Ding dong the witch is dead
By Greg Prince
Finally, five weeks too late, failed gubernatorial candidate Tom Emmer of Minnesota faces reality and concedes to Democrat Mark Dayton.
From the Star Tribune:
Republican Tom Emmer conceded the governor's race to DFLer Mark Dayton Wednesday, bringing an end to the disputed election and clearing the way for Dayton to take office on Jan. 3.
Emmer also waived his right to a recount, and the state Canvassing Board quickly certified the original election night results and declared Dayton the winner. The board signed the election certificate shortly after noon, making Dayton the governor-elect.
Those actions mean Dayton, a former U.S. senator, will become the first Democratic governor in Minnesota in two decades.
One of Dayton's first orders of business January 3 will be to sign an executive order opting in for federal health care money -- something outgoing wingnut wannabe Tim "hard times in the land of" Pawlenty has opposed in his ongoing quest to appeal to the Republican base in 2012.
Dayton inherits a $6.2 billion deficit, deteriorating infrastructure, lagging education and social programs, and a brand new GOP controlled legislature which will make it very challenging for him to undo the damage the last eight years of malfeasance have wrought.
Challenges notwithstanding, at least Minnesotans rejected Emmer's doubling down on the previous administration's failures.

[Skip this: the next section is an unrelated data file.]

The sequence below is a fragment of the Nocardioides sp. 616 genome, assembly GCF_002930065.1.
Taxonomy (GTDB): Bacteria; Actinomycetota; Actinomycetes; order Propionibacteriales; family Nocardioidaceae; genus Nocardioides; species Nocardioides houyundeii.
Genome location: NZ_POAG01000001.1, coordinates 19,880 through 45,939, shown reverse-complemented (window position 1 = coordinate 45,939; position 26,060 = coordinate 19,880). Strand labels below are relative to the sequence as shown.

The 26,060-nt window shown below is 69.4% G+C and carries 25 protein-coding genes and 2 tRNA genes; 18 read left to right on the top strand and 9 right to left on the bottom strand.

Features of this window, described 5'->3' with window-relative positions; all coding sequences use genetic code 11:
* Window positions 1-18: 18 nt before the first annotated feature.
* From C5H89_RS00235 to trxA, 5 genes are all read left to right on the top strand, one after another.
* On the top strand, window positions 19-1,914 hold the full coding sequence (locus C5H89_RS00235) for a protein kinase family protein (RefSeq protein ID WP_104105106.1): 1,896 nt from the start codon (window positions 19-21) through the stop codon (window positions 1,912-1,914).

Kudos to Emmer for concessions to reality. Unlike the Franken/Coleman recount, there were thousands of votes separating the candidates -- within the margin of a state funded mandatory recount, but at the upper end to the point that barring major failures previously undetected in the initial count, there was no way for him to win.
And Jeers to Best Buy and Target who contributed mightily to backers of Emmer's campaign, evoking a storm of protest by people who object to business interests buying elections. Minnesota law remains stronger on disclosure requirements, in many states and nationally, monied interests practically have carte blanche.
Does disclosure make a difference? Too early to tell, but I like to think so. If nothing else, you know what you're getting.